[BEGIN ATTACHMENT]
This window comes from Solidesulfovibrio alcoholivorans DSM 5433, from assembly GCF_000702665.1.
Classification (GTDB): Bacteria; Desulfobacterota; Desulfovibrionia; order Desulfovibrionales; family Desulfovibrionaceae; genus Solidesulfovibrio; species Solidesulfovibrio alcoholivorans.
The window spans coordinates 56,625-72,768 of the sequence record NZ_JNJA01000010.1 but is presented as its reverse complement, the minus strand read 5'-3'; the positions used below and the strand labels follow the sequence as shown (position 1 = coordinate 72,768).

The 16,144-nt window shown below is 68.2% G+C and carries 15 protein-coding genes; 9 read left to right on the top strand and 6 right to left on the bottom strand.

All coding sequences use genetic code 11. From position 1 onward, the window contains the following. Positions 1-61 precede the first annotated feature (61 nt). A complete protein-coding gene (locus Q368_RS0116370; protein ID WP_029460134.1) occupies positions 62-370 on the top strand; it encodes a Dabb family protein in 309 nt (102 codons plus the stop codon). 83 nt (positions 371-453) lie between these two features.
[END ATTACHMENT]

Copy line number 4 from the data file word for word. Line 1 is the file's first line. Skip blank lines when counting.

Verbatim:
The 16,144-nt window shown below is 68.2% G+C and carries 15 protein-coding genes; 9 read left to right on the top strand and 6 right to left on the bottom strand.